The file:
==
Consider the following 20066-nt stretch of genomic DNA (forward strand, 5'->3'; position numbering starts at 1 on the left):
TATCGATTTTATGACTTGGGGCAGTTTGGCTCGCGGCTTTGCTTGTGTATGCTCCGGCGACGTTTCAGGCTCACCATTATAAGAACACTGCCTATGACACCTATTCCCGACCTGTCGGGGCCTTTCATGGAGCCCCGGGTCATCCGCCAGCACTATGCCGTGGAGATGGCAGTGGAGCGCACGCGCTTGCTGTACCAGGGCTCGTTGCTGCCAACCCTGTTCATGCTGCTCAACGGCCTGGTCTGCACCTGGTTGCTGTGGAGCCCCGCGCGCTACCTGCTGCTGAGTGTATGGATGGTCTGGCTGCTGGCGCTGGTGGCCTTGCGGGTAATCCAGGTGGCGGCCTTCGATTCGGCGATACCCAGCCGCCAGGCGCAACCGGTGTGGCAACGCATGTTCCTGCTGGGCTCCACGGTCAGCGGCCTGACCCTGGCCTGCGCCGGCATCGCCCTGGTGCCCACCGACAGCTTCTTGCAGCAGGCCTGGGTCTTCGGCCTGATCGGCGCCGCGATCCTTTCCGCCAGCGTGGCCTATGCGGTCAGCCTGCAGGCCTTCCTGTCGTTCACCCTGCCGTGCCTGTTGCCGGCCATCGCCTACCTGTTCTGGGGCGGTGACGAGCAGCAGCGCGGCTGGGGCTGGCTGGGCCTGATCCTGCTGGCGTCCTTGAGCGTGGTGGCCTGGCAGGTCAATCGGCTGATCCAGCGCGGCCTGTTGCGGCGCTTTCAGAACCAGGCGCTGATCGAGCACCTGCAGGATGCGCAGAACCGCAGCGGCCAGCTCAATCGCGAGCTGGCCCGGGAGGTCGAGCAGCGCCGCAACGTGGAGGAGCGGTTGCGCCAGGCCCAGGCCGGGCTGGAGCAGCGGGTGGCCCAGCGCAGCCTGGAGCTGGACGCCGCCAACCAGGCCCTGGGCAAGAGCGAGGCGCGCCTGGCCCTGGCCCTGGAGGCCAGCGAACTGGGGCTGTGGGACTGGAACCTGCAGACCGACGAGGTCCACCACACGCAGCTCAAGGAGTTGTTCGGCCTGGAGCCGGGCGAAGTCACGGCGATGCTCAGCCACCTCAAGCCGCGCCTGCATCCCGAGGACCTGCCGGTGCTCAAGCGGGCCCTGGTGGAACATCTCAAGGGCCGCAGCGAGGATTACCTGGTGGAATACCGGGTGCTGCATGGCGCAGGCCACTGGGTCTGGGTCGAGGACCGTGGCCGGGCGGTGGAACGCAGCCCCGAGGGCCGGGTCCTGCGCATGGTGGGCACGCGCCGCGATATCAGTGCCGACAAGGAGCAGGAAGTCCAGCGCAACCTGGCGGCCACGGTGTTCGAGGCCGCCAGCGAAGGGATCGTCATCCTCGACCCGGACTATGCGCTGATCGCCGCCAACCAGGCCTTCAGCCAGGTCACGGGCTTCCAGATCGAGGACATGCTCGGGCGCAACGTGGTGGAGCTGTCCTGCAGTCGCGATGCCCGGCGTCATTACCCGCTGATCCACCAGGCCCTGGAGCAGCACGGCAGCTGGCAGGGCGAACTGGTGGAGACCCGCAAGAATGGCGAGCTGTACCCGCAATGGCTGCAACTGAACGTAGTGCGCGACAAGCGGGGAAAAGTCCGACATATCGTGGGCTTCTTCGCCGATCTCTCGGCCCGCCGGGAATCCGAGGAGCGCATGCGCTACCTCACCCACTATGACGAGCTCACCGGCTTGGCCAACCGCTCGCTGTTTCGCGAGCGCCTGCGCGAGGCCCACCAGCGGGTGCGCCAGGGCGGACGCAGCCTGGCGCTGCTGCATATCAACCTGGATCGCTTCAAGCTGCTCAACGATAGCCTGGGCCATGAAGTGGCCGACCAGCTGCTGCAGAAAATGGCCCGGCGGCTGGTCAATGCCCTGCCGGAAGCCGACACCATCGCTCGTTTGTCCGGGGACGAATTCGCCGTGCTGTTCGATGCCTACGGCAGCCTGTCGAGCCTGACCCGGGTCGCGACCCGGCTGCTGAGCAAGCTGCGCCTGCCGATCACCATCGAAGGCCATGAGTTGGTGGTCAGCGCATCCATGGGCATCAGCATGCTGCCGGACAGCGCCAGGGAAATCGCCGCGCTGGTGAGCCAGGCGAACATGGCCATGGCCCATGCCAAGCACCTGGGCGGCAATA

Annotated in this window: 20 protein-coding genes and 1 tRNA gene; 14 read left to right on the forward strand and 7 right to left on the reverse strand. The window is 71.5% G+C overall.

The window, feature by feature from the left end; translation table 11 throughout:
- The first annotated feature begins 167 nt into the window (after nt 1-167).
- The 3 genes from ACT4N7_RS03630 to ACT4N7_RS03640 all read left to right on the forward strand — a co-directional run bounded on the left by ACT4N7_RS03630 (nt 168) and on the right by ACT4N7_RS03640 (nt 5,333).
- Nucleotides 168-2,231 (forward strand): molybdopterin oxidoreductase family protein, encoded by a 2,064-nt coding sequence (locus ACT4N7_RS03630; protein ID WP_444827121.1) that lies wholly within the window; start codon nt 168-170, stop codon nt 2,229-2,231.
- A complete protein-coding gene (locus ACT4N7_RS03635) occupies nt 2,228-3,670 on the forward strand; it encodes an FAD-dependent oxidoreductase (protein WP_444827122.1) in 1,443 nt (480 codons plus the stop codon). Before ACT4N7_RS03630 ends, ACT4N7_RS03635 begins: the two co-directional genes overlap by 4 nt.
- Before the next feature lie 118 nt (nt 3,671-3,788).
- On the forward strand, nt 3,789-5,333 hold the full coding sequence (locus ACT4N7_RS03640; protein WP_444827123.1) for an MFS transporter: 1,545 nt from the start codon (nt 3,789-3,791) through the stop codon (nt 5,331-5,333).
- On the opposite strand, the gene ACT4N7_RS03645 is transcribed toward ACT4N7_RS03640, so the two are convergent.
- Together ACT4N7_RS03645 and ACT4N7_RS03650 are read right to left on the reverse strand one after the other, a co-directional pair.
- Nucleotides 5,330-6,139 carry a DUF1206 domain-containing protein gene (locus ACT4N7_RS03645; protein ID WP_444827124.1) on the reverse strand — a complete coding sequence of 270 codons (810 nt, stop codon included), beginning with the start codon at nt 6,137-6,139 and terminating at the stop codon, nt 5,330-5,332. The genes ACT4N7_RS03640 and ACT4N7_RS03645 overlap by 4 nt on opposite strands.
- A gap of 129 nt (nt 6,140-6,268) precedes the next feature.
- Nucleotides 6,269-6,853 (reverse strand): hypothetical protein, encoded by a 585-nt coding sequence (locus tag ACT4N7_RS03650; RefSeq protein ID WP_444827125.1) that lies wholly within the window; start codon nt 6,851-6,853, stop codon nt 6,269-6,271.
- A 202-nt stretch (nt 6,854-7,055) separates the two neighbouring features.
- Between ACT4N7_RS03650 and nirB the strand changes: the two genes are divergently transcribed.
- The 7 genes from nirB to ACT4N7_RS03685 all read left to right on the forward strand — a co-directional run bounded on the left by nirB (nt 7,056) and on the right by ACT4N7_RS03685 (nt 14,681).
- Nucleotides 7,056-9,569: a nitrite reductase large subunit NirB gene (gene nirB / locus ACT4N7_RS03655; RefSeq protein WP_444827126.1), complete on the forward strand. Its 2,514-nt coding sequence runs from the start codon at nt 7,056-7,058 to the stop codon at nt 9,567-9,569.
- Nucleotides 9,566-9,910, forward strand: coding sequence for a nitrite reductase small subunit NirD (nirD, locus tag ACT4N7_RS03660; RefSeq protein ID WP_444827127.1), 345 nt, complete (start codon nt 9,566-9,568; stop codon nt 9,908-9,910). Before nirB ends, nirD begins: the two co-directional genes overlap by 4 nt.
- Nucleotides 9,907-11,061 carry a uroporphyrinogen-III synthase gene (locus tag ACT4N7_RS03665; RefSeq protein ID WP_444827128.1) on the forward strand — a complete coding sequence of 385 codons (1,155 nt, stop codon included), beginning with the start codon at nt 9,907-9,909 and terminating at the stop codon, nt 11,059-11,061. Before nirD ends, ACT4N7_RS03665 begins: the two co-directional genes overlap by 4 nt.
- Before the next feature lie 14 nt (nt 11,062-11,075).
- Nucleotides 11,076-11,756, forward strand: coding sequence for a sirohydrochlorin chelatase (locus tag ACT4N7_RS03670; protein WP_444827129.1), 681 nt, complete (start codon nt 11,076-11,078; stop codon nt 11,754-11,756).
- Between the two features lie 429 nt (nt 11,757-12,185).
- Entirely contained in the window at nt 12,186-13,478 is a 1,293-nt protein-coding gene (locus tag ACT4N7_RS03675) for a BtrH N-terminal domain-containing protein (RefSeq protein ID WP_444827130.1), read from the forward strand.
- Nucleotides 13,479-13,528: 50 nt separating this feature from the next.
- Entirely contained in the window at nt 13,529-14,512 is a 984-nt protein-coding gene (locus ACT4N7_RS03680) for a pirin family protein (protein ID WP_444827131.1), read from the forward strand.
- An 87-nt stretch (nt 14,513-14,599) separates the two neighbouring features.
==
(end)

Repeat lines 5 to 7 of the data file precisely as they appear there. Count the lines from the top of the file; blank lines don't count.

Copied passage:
- The first annotated feature begins 167 nt into the window (after nt 1-167).
- The 3 genes from ACT4N7_RS03630 to ACT4N7_RS03640 all read left to right on the forward strand — a co-directional run bounded on the left by ACT4N7_RS03630 (nt 168) and on the right by ACT4N7_RS03640 (nt 5,333).
- Nucleotides 168-2,231 (forward strand): molybdopterin oxidoreductase family protein, encoded by a 2,064-nt coding sequence (locus ACT4N7_RS03630; protein ID WP_444827121.1) that lies wholly within the window; start codon nt 168-170, stop codon nt 2,229-2,231.